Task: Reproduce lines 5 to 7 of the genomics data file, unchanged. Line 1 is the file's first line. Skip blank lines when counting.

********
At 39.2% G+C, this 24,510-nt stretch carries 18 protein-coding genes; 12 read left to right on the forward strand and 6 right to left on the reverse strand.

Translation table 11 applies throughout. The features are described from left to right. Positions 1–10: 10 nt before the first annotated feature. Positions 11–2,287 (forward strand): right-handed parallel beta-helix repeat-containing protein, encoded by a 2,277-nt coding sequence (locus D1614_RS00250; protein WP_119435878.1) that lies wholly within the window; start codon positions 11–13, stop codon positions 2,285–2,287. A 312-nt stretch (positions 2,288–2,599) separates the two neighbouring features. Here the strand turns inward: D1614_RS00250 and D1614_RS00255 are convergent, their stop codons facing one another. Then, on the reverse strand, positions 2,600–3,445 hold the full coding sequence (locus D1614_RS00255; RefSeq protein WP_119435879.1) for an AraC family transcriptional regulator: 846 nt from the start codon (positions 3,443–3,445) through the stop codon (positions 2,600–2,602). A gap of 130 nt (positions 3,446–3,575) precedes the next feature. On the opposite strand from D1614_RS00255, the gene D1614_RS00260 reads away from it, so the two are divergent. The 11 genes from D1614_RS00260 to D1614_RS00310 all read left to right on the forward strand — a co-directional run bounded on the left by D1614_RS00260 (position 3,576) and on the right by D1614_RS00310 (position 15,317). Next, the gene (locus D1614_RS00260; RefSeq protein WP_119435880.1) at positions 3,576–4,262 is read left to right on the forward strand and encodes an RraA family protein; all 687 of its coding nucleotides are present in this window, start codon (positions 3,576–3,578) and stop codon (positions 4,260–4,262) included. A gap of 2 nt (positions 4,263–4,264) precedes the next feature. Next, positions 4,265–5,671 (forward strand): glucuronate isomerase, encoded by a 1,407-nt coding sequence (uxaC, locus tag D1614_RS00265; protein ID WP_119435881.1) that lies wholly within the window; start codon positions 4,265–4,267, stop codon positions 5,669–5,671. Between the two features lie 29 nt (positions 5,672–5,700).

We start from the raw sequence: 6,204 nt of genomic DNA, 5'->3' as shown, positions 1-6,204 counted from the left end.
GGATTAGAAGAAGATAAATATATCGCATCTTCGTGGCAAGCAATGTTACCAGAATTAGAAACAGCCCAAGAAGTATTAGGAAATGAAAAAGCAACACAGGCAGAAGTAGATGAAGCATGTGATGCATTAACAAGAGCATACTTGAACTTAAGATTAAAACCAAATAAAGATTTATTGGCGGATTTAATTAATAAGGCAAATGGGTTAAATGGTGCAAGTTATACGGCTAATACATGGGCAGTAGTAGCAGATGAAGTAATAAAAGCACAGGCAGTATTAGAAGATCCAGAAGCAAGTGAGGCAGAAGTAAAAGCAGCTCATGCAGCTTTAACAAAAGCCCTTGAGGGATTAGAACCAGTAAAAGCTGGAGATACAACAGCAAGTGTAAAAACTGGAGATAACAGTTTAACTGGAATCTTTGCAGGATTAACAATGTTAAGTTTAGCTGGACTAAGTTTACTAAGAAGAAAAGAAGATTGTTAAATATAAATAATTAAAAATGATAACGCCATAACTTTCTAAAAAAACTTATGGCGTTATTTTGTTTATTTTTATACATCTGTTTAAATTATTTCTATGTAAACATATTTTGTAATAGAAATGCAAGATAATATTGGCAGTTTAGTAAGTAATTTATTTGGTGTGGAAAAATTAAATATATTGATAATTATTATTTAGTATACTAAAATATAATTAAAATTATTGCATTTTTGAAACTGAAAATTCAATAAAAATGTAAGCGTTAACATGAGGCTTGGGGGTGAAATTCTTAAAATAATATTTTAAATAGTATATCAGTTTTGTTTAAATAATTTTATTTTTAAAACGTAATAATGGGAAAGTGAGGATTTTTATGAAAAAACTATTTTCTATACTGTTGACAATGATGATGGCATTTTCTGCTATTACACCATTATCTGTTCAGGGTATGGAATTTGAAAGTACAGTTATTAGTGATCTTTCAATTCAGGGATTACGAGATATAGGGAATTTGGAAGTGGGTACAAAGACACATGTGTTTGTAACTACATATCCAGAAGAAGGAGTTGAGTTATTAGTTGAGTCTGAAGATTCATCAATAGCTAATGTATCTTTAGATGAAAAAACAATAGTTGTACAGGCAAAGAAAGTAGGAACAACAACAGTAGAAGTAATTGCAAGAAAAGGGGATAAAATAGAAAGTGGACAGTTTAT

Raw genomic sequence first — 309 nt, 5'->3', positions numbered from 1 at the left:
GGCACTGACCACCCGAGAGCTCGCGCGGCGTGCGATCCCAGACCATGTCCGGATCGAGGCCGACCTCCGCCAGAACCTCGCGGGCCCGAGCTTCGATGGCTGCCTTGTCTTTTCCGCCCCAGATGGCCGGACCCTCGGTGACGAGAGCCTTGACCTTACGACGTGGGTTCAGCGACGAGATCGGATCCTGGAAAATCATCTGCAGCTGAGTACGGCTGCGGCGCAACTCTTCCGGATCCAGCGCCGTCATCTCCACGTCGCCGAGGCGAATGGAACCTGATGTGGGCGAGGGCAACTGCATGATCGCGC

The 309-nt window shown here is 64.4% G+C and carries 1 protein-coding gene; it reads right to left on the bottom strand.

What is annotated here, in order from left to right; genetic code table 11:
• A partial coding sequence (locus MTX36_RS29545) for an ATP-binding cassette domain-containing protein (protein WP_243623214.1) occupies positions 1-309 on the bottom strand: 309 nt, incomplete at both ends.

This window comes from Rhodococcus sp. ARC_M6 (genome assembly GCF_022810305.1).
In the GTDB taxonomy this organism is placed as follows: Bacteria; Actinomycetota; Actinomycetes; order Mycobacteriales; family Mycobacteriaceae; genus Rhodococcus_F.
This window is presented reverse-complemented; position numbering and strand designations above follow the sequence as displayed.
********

Raw genomic sequence first — 309 nt, 5'->3', positions numbered from 1 at the left:
GGCACTGACCACCCGAGAGCTCGCGCGGCGTGCGATCCCAGACCATGTCCGGATCGAGGCCGACCTCCGCCAGAACCTCGCGGGCCCGAGCTTCGATGGCTGCCTTGTCTTTTCCGCCCCAGATGGCCGGACCCTCGGTGACGAGAGCCTTGACCTTACGACGTGGGTTCAGCGACGAGATCGGATCCTGGAAAATCATCTGCAGCTGAGTACGGCTGCGGCGCAACTCTTCCGGATCCAGCGCCGTCATCTCCACGTCGCCGAGGCGAATGGAACCTGATGTGGGCGAGGGCAACTGCATGATCGCGC

The 309-nt window shown here is 64.4% G+C and carries 1 protein-coding gene; it reads right to left on the bottom strand.